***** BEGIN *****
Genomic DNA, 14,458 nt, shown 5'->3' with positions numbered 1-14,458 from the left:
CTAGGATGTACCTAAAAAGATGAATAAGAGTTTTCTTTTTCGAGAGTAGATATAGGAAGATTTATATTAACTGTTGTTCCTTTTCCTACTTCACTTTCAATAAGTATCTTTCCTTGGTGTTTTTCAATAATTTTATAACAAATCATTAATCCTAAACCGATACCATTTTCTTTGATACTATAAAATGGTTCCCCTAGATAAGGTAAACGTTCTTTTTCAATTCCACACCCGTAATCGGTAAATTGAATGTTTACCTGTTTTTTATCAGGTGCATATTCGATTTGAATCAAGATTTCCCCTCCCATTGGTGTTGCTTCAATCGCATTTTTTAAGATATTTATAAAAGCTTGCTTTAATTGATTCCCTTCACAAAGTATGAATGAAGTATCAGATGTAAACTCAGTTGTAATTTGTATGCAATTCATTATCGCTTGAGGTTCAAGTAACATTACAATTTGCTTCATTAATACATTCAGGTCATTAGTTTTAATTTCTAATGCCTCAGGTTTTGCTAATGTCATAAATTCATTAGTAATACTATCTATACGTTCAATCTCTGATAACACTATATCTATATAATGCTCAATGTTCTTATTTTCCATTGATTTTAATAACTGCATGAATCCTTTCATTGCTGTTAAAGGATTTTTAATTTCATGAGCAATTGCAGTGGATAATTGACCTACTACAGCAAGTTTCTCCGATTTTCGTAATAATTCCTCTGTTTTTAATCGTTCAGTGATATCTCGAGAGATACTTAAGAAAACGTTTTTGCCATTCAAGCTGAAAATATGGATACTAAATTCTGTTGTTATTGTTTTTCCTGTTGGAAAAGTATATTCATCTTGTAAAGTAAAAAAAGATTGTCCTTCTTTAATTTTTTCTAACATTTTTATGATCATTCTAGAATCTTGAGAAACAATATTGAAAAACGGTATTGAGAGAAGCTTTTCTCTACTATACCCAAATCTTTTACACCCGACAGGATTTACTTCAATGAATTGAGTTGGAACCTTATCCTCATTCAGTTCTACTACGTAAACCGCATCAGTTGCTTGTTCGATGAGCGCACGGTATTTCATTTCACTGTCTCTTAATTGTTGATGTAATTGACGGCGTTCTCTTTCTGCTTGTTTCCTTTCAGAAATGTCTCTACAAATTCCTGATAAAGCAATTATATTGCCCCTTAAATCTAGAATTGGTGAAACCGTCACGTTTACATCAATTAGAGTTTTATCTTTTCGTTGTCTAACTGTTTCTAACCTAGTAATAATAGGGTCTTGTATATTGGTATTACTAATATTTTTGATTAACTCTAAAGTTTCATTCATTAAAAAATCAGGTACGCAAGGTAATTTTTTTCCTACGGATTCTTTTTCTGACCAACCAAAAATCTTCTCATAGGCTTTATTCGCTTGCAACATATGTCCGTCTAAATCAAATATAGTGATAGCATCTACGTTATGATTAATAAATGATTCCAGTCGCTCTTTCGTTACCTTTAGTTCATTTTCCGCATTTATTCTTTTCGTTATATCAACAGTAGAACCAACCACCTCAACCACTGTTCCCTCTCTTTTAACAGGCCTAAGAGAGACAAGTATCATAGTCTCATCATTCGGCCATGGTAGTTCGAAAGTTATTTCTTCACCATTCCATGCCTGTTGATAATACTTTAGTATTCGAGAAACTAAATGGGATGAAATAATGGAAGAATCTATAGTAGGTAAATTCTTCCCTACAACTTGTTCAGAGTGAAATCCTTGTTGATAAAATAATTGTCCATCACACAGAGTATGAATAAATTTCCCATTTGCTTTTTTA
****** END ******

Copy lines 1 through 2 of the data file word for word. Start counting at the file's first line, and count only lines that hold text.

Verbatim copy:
Genomic DNA, 14,458 nt, shown 5'->3' with positions numbered 1-14,458 from the left:
CTAGGATGTACCTAAAAAGATGAATAAGAGTTTTCTTTTTCGAGAGTAGATATAGGAAGATTTATATTAACTGTTGTTCCTTTTCCTACTTCACTTTCAATAAGTATCTTTCCTTGGTGTTTTTCAATAATTTTATAACAAATCATTAATCCTAAACCGATACCATTTTCTTTGATACTATAAAATGGTTCCCCTAGATAAGGTAAACGTTCTTTTTCAATTCCACACCCGTAATCGGTAAATTGAATGTTTACCTGTTTTTTATCAGGTGCATATTCGATTTGAATCAAGATTTCCCCTCCCATTGGTGTTGCTTCAATCGCATTTTTTAAGATATTTATAAAAGCTTGCTTTAATTGATTCCCTTCACAAAGTATGAATGAAGTATCAGATGTAAACTCAGTTGTAATTTGTATGCAATTCATTATCGCTTGAGGTTCAAGTAACATTACAATTTGCTTCATTAATACATTCAGGTCATTAGTTTTAATTTCTAATGCCTCAGGTTTTGCTAATGTCATAAATTCATTAGTAATACTATCTATACGTTCAATCTCTGATAACACTATATCTATATAATGCTCAATGTTCTTATTTTCCATTGATTTTAATAACTGCATGAATCCTTTCATTGCTGTTAAAGGATTTTTAATTTCATGAGCAATTGCAGTGGATAATTGACCTACTACAGCAAGTTTCTCCGATTTTCGTAATAATTCCTCTGTTTTTAATCGTTCAGTGATATCTCGAGAGATACTTAAGAAAACGTTTTTGCCATTCAAGCTGAAAATATGGATACTAAATTCTGTTGTTATTGTTTTTCCTGTTGGAAAAGTATATTCATCTTGTAAAGTAAAAAAAGATTGTCCTTCTTTAATTTTTTCTAACATTTTTATGATCATTCTAGAATCTTGAGAAACAATATTGAAAAACGGTATTGAGAGAAGCTTTTCTCTACTATACCCAAATCTTTTACACCCGACAGGATTTACTTCAATGAATTGAGTTGGAACCTTATCCTCATTCAGTTCTACTACGTAAACCGCATCAGTTGCTTGTTCGATGAGCGCACGGTATTTCATTTCACTGTCTCTTAATTGTTGATGTAATTGACGGCGTTCTCTTTCTGCTTGTTTCCTTTCAGAAATGTCTCTACAAATTCCTGATAAAGCAATTATATTGCCCCTTAAATCTAGAATTGGTGAAACCGTCACGTTTACATCAATTAGAGTTTTATCTTTTCGTTGTCTAACTGTTTCTAACCTAGTAATAATAGGGTCTTGTATATTGGTATTACTAATATTTTTGATTAACTCTAAAGTTTCATTCATTAAAAAATCAGGTACGCAAGGTAATTTTTTTCCTACGGATTCTTTTTCTGACCAACCAAAAATCTTCTCATAGGCTTTATTCGCTTGCAACATATGTCCGTCTAAATCAAATATAGTGATAGCATCTACGTTATGATTAATAAATGATTCCAGTCGCTCTTTCGTTACCTTTAGTTCATTTTCCGCATTTATTCTTTTCGTTATATCAACAGTAGAACCAACCACCTCAACCACTGTTCCCTCTCTTTTAACAGGCCTAAGAGAGACAAGTATCATAGTCTCATCATTCGGCCATGGTAGTTCGAAAGTTATTTCTTCACCATTCCATGCCTGTTGATAATACTTTAGTATTCGAGAAACTAAATGGGATGAAATAATGGAAGAATCTATAGTAGGTAAATTCTTCCCTACAACTTGTTCAGAGTGAAATCCTTGTTGATAAAATAATTGTCCATCACACAGAGTATGAATAAATTTCCCATTTGCTTTTTTA